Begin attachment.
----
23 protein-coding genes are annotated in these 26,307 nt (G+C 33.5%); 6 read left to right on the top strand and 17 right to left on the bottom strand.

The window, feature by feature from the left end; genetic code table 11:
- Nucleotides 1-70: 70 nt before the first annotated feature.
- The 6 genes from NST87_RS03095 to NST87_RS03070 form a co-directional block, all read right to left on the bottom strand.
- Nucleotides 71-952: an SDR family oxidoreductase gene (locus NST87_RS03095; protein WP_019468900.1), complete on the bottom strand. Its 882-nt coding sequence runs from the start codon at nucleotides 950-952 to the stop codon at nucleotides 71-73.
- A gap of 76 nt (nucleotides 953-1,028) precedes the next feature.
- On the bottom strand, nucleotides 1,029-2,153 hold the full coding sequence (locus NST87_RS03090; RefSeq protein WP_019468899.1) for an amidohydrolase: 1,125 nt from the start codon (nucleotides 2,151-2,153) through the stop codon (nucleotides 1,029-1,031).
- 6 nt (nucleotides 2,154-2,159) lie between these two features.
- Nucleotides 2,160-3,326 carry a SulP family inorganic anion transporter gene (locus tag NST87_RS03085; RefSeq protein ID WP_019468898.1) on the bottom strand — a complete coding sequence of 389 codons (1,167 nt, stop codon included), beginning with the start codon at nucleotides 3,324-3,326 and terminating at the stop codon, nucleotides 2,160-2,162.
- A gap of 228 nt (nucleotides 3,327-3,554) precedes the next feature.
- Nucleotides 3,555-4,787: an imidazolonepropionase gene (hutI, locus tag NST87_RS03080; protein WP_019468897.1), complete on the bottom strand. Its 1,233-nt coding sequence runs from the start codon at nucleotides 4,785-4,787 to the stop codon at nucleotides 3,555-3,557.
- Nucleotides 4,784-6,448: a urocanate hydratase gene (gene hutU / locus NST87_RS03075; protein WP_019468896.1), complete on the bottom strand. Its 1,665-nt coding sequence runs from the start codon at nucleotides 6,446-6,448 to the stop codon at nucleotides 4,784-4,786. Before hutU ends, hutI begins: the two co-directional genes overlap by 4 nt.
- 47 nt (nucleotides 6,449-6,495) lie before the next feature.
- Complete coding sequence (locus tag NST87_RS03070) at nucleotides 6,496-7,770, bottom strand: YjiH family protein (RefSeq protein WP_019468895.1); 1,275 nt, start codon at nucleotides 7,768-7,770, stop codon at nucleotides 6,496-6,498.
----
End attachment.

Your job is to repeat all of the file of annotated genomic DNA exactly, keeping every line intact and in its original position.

23 protein-coding genes are annotated in these 26,307 nt (G+C 33.5%); 6 read left to right on the top strand and 17 right to left on the bottom strand.

The window, feature by feature from the left end; genetic code table 11:
- Nucleotides 1-70: 70 nt before the first annotated feature.
- The 6 genes from NST87_RS03095 to NST87_RS03070 form a co-directional block, all read right to left on the bottom strand.
- Nucleotides 71-952: an SDR family oxidoreductase gene (locus NST87_RS03095; protein WP_019468900.1), complete on the bottom strand. Its 882-nt coding sequence runs from the start codon at nucleotides 950-952 to the stop codon at nucleotides 71-73.
- A gap of 76 nt (nucleotides 953-1,028) precedes the next feature.
- On the bottom strand, nucleotides 1,029-2,153 hold the full coding sequence (locus NST87_RS03090; RefSeq protein WP_019468899.1) for an amidohydrolase: 1,125 nt from the start codon (nucleotides 2,151-2,153) through the stop codon (nucleotides 1,029-1,031).
- 6 nt (nucleotides 2,154-2,159) lie between these two features.
- Nucleotides 2,160-3,326 carry a SulP family inorganic anion transporter gene (locus tag NST87_RS03085; RefSeq protein ID WP_019468898.1) on the bottom strand — a complete coding sequence of 389 codons (1,167 nt, stop codon included), beginning with the start codon at nucleotides 3,324-3,326 and terminating at the stop codon, nucleotides 2,160-2,162.
- A gap of 228 nt (nucleotides 3,327-3,554) precedes the next feature.
- Nucleotides 3,555-4,787: an imidazolonepropionase gene (hutI, locus tag NST87_RS03080; protein WP_019468897.1), complete on the bottom strand. Its 1,233-nt coding sequence runs from the start codon at nucleotides 4,785-4,787 to the stop codon at nucleotides 3,555-3,557.
- Nucleotides 4,784-6,448: a urocanate hydratase gene (gene hutU / locus NST87_RS03075; protein WP_019468896.1), complete on the bottom strand. Its 1,665-nt coding sequence runs from the start codon at nucleotides 6,446-6,448 to the stop codon at nucleotides 4,784-4,786. Before hutU ends, hutI begins: the two co-directional genes overlap by 4 nt.
- 47 nt (nucleotides 6,449-6,495) lie before the next feature.
- Complete coding sequence (locus tag NST87_RS03070) at nucleotides 6,496-7,770, bottom strand: YjiH family protein (RefSeq protein WP_019468895.1); 1,275 nt, start codon at nucleotides 7,768-7,770, stop codon at nucleotides 6,496-6,498.